Over the winter, Jessica Frech was fairly ubiquitous as the face - and voice - of Hyundai. In two TV commercials, Frech offered original musical odes to the automobile, a placement she earned following exposure of her series of comical songs and parodies on YouTube.

"People of Walmart," in particular, found Frech (which rhymes with check) ribbing the people-watching value of a visit to the superstore. To date, the good-natured song's clip has racked more than 6 million YouTube views.

Auto Tune: Who's The Girl In That Hyundai TV Commercial?

Now, Frech's debut full-length album is a reality. Literally: the self-released "Reality" arrives today (March 20). She's helped promote the set with live dates on the second annual DigiTour, which features a selection of singers who've swelled their audiences through YouTube videos.

The Nashville-based self-described "singer, songwriter, ukulele-ista, slapstick YouTube video creator, (Belmont University) college student (and) coffee house hermit" said in a recent visit to Billboard's New York offices that "Reality" largely eschews observations of big-box retailers (as rich as they are for subject matter) for more personal songwriting.

''Real music, as I call it," says Frech with a laugh. "Not that comedy isn't real music."

Notably, "Reality" includes not only a cover of Melanie (Safka)'s 1971 Billboard Hot 100 No. 1 "Brand New key," but also an update of her "I Tried to Die Young." "(Melanie) just happened to be at one of the shows I was playing and I talked to her afterwards and we got to know each other," says Frech.

Impressively, fan support via Kickstarter helped fund "Reality" entirely. "It's amazing, because I've waited a long time to put this album out," Frech says."It's nice having been able to throw singles up on YouTube every once in a while, but (even nicer) to spend the time … and the money that I didn't have (to record and release the set).

"For fans to donate and pledge and to fund my album was just mind-boggling."

Fans that pledged to Kickstarter (billed as "the world's largest funding platform for creative projects") even got access to special treats. "Somebody bought my Les Paul ukulele that I played in the 'Walmart' video," Frech says. "(Fans could even buy) props from the videos that I've shot. It's kind of cool to see people say, 'I want that!' I'm like, it's just a purse that sits in my room …"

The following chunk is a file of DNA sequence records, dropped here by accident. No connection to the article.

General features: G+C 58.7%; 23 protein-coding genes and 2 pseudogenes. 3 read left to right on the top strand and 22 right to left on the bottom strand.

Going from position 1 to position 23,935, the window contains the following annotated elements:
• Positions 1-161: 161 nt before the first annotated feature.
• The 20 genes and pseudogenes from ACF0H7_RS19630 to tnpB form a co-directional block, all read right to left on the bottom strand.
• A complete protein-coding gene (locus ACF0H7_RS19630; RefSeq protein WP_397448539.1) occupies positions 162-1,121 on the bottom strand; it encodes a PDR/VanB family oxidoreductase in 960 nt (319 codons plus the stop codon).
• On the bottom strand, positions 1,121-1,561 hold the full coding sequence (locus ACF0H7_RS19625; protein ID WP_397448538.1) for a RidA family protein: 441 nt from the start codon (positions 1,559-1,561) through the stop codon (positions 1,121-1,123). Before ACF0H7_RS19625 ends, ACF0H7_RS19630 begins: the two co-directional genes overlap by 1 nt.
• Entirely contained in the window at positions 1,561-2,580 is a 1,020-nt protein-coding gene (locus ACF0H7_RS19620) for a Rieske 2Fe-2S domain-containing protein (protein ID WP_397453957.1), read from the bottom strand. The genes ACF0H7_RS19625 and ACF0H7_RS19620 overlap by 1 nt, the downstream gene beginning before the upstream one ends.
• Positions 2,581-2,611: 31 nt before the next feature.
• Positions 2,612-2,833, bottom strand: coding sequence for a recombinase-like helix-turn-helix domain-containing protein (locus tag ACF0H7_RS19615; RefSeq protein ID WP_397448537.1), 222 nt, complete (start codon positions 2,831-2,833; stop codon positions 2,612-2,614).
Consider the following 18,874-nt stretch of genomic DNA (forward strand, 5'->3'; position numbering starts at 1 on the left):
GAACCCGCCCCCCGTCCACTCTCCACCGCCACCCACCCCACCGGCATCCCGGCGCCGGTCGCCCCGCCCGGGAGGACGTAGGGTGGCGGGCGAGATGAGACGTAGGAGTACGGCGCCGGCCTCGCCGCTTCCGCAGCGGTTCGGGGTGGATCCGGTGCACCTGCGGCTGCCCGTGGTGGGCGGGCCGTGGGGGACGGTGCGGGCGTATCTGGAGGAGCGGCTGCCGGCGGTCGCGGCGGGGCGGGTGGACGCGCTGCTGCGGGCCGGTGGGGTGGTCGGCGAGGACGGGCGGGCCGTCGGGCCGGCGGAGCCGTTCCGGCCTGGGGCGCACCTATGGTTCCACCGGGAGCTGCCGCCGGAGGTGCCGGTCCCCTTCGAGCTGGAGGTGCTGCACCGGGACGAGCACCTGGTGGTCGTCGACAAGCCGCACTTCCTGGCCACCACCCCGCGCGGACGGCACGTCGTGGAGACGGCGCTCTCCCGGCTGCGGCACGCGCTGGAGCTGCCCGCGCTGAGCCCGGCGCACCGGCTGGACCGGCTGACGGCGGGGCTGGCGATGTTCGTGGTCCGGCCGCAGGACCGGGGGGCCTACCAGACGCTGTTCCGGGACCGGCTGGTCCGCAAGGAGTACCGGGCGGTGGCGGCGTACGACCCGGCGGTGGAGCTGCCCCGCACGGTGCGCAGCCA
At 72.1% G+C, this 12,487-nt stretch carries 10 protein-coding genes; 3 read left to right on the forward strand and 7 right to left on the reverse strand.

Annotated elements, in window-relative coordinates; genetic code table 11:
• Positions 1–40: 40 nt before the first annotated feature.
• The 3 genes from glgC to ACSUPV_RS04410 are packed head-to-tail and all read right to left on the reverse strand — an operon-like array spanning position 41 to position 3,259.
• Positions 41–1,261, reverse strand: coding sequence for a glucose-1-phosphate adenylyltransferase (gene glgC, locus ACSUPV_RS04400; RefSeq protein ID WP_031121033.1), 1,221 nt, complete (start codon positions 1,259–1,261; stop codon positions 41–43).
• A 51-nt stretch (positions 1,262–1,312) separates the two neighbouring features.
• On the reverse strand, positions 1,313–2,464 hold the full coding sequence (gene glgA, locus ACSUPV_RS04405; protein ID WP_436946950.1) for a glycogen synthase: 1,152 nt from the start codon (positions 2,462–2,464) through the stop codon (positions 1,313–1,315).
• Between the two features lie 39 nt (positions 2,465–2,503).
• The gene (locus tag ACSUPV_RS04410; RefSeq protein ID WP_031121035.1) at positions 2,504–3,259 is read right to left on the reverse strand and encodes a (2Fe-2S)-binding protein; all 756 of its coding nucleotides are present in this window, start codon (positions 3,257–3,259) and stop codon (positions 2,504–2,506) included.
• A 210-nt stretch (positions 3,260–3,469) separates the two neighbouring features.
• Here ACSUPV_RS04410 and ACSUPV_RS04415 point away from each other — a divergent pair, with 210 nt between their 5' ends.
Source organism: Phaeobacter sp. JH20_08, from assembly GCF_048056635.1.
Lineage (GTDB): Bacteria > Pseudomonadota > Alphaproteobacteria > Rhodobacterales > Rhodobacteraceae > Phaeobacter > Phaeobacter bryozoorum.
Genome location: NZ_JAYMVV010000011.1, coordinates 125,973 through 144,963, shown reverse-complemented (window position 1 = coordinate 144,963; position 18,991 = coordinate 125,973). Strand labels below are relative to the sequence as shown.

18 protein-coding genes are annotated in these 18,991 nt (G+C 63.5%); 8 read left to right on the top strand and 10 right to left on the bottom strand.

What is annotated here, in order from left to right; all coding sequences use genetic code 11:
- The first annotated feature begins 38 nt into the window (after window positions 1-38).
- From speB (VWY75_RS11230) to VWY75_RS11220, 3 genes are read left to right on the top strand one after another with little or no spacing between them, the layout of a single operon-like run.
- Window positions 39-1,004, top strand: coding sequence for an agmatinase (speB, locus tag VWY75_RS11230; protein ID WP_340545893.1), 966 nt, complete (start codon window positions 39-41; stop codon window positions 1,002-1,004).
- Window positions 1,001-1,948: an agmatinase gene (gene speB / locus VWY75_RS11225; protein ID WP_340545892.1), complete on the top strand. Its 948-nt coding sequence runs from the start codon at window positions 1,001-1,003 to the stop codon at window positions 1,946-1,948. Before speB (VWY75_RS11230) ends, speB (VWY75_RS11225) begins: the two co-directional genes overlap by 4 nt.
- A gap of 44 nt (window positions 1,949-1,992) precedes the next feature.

Frech considers utilization of social media essential to traversing the inroads that can help lead an independent artist to greater success.

"It's about being persistent, especially with YouTube, Twitter and Facebook," she says. "Talk with your fans, get to know them. Know what kind of music to write for them - but stay true to yourself."

"That's what was great about the Hyundai commercials," says Frech. "(Hyundai executives) were so good to me about helping me still be myself, turning these little homegrown videos on YouTube into commercials. I've had some people say, 'You sold out,' but it was absolutely not like that. I'd come up with these huge, grand ideas and (Hyundai personnel) would say, 'Jessica, remember, we want you to be yourself.' I was the one trying to be commercial.

"I definitely learned: continue to be yourself and opportunities will continue coming."

From Hyundai to a national tour, as well as a new jingle for energy drink Neuro.

And, should "Reality" continue to build her fan base, Frech might even be able to upgrade to a new car of her own, instead of just singing about such a purchase.

For now? "I drive a 2001 (Toyota) Camry. It just hit 200,000 miles." - Billboard

"The Internet Star: Jessica Frech The People Issue 2012"

Nashville, if you're looking for living proof that Internet killed the video star, look no further than your own backyard. Not even halfway through college, Jessica Frech has multimillions of views on her YouTube channel, a star turn in a national TV ad campaign and a fan-funded album on the way — all without a record deal or, as recently as last month, so much as an official bio from her publicist. So how did this all start?